Bite me. Now, there’s a phrase for you. A lot of people say it. It’s usually said as a way to tell someone to “go to hell” or some such commentary. I’m very fond of saying it, myself. I’ve often wondered why I use it, because it seems I am obviously asking for harm to befall me. Last night’s menopausically challenged sleep cycle left me with a few hours to contemplate my navel, the meaning of life and the phrase “bite me”.
I imagined myself to be the recipient of this offer, rather than the giver. I pictured someone I potentially didn’t like telling me to do this. I tried to imagine going up to said person and chomping down on their arm. I couldn’t do it. The thought of putting my mouth on any part of a person I hated wasn’t going to happen. I then realized the phrase could be used as a challenge.
Next, I imagined the most innocuous biter I could think of: the mosquito. I pictured a mosquito landing on my arm and dipping into the lusciousness of me and what would then happen to it. Of course, I smashed the little bastard to death and flicked his flattened ass to the gutter.
But that wasn’t enough. I let my imagination go to another level. I pictured someone I didn’t like, say, my boss. I imagined her doing any number of the things that she does to annoy me, and me giving her my standard response to “bite me”. I then saw her lunge forward and sink her teeth into my arm. That’s when I imagined punching the living hell out of the side of her head. I’m pretty sure one punch would be all it would take to make her let go, too. So, there we have the challenge, again. Go ahead. Bite me and give me a reason to finally knock you senseless, you ignorant bitch.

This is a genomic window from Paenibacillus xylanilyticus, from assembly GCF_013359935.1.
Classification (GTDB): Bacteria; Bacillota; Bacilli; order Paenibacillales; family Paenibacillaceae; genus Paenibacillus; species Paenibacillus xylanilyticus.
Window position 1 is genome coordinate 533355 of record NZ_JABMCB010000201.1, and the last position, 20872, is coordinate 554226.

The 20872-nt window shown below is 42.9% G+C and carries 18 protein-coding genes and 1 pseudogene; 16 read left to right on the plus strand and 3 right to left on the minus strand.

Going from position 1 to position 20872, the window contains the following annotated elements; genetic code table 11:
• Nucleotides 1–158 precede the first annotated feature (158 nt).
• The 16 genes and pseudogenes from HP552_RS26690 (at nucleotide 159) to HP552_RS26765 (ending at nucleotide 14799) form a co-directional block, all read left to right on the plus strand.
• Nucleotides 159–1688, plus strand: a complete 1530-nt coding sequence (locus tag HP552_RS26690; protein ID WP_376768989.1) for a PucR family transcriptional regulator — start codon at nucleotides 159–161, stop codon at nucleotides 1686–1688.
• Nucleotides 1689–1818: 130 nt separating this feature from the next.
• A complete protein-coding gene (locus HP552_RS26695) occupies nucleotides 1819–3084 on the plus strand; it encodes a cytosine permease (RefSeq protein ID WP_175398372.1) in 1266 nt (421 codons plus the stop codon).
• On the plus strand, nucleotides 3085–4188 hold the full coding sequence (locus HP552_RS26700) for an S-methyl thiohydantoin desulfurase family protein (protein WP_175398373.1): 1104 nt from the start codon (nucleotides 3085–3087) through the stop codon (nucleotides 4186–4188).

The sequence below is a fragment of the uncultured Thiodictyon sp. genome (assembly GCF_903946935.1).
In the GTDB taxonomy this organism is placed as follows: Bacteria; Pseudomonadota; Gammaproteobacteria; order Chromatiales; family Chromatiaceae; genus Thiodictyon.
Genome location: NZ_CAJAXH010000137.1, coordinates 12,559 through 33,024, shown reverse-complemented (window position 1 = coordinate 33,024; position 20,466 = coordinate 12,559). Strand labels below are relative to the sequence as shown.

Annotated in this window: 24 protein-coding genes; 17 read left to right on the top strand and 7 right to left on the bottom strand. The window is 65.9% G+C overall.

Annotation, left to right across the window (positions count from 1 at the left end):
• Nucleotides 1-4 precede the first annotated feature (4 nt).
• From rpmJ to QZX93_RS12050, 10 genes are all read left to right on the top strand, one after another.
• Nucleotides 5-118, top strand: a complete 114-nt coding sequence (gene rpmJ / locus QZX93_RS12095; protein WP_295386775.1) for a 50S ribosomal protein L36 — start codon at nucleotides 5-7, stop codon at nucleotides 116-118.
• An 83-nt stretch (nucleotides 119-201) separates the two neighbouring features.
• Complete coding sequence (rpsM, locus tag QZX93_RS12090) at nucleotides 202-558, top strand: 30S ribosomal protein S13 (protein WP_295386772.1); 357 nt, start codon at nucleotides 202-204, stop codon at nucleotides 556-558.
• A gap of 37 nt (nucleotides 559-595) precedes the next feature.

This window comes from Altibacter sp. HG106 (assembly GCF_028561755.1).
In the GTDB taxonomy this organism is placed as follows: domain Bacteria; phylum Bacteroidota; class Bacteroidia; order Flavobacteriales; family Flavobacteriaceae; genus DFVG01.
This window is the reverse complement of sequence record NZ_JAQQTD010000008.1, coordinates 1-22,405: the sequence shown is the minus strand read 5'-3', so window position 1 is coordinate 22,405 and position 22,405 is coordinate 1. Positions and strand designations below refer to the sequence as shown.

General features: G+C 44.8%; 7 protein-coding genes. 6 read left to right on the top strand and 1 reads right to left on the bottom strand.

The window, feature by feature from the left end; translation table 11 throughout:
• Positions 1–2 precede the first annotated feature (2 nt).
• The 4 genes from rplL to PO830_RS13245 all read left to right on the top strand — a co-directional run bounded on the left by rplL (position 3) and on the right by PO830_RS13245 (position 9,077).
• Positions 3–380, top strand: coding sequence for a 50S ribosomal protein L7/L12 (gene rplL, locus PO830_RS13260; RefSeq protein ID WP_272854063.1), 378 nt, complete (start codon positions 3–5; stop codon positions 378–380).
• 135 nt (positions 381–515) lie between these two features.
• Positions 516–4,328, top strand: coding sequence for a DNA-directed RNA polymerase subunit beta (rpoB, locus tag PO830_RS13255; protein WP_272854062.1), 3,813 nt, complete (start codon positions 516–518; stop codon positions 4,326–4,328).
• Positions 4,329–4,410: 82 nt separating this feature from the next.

I then took the imaginary biting to the next level. Let’s say I offered this challenge to a Doberman. Of course, if I was dumb enough to offer myself to this dog to begin with, I would have a weapon nearby. Since this is my imagination, I can have any weapon I want. While there was some joy in picturing a .357 Magnum in my hand at the appropriate moment, I felt I would get more satisfaction out of a steel shovel. So, the dog has angered me to the point where I offer the challenge. “Bite me,” I encourage. It goes for my leg and begins a vicious assault. I grab my shovel and begin to beat it into oblivion. When it has let go, I continue to beat it, just because it really pissed me off and I can.
So, what I have deduced is that when one tells someone to bite them, it’s like a double dog dare. The phrase has taken on new meaning for me. I’m going to enjoy using it even more.
So, come on. Bite me.
(Disclaimer: The above mentioned Doberman is an imaginary dog. An imaginary and vicious dog. Possibly rabid. Definitely an ugly dog before I ever had anything to do with it. It probably has cooties, too. Please don’t call the ASPCA on me. I really love dogs. I have a dog. Really.)